# [PYTHON MATRIX-SIG] fft's

**Paul. Dubois
**
dubois1@llnl.gov

*Wed, 28 Feb 1996 09:19:27 -0800*

Most routines of this type written in C or Fortran allow for the
possibility that an array has been declared of a larger size than it
actually is. For example
#define N 32
#define M 20
int n, m, c[N]{M];
n = something
m = something
...now you want to do something with c and as far as you are
concerned it is n by m.
In C, the arrays are stored so that in considering
c[i][j] and c[i][j+1], they are 1 storage unit apart, but
c[i][j] and c[i+1][j] are M apart. For Fortran, it works the
other way, and it is c(i,j) and c(i, j+1) that are N apart.
When you pass such a beast to a general routine, therefore, it is
necessary to tell it N in Fortran or M in C. So in your fft what they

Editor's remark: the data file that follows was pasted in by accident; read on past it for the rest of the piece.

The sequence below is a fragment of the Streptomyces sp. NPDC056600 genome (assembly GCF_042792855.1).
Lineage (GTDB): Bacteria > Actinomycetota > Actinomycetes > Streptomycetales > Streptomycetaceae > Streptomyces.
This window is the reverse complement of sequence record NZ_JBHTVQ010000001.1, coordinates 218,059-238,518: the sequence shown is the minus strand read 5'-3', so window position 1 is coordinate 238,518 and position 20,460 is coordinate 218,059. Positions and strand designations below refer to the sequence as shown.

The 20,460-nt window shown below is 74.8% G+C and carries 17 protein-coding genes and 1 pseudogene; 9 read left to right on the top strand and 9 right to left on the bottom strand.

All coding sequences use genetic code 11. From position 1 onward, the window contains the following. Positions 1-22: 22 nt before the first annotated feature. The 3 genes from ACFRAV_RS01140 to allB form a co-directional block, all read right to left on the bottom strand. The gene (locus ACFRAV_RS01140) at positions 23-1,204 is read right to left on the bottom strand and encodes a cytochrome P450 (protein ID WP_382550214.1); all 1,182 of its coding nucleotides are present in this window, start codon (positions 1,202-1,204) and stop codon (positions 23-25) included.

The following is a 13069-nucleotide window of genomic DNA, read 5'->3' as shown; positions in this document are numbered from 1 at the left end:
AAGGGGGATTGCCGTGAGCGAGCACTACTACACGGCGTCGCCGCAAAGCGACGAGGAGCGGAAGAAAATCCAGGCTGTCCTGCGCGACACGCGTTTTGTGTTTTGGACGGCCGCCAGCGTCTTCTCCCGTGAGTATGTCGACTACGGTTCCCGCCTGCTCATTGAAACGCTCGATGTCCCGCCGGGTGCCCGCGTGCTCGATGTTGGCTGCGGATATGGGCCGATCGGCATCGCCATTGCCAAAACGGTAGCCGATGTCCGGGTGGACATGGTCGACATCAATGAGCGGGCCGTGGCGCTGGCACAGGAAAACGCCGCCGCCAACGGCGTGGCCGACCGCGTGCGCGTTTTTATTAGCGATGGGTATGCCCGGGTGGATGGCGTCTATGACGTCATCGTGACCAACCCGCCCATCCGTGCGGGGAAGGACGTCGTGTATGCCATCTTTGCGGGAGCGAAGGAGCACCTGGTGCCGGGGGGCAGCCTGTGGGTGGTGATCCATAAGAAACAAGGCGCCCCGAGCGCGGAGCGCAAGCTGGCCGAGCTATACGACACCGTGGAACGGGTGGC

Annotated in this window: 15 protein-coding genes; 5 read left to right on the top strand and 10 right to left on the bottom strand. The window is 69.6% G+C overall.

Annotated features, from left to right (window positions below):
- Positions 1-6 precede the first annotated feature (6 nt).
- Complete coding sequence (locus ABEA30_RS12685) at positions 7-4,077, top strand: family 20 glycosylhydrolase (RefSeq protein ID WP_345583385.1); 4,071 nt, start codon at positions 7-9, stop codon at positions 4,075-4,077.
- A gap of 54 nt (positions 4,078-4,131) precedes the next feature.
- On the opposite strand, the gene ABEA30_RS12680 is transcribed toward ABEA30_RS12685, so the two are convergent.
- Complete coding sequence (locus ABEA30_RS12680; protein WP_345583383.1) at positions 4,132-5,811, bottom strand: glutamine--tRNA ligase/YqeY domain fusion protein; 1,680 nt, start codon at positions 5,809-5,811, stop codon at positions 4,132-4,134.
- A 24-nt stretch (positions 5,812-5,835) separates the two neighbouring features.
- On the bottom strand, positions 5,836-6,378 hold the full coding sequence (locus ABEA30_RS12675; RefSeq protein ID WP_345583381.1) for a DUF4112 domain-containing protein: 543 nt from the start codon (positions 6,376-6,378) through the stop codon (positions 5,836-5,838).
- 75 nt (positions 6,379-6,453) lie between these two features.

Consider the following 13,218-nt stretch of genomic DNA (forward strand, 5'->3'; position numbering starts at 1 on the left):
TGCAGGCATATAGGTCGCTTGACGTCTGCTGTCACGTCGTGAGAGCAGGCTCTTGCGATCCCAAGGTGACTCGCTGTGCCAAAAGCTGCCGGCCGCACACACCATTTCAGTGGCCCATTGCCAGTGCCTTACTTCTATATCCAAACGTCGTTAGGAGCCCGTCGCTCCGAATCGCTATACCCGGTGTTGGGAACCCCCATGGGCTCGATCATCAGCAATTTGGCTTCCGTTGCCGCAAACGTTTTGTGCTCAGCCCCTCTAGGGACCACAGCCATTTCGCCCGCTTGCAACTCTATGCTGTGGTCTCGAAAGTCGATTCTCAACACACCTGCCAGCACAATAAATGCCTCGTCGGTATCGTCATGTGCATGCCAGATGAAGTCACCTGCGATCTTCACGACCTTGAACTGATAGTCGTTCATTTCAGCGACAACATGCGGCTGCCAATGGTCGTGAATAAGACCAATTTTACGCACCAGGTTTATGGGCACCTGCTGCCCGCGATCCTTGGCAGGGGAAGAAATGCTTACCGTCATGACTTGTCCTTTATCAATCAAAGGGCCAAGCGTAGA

want for lda is M.
However, when working with an object-oriented language, this kind of
partially full matrix just doesn't arise very often, and in most of
your work the python array x with shape (n,m) will be passed to the
library fft routine with lda = m.
Hope this helps.
--
Paul F. Dubois, L-472 (510)-422-5426
Lawrence Livermore National Laboratory FAX (510)-423-9969
Livermore, CA 94550 dubois1@llnl.gov
Consulting: PaulDubois@aol.com
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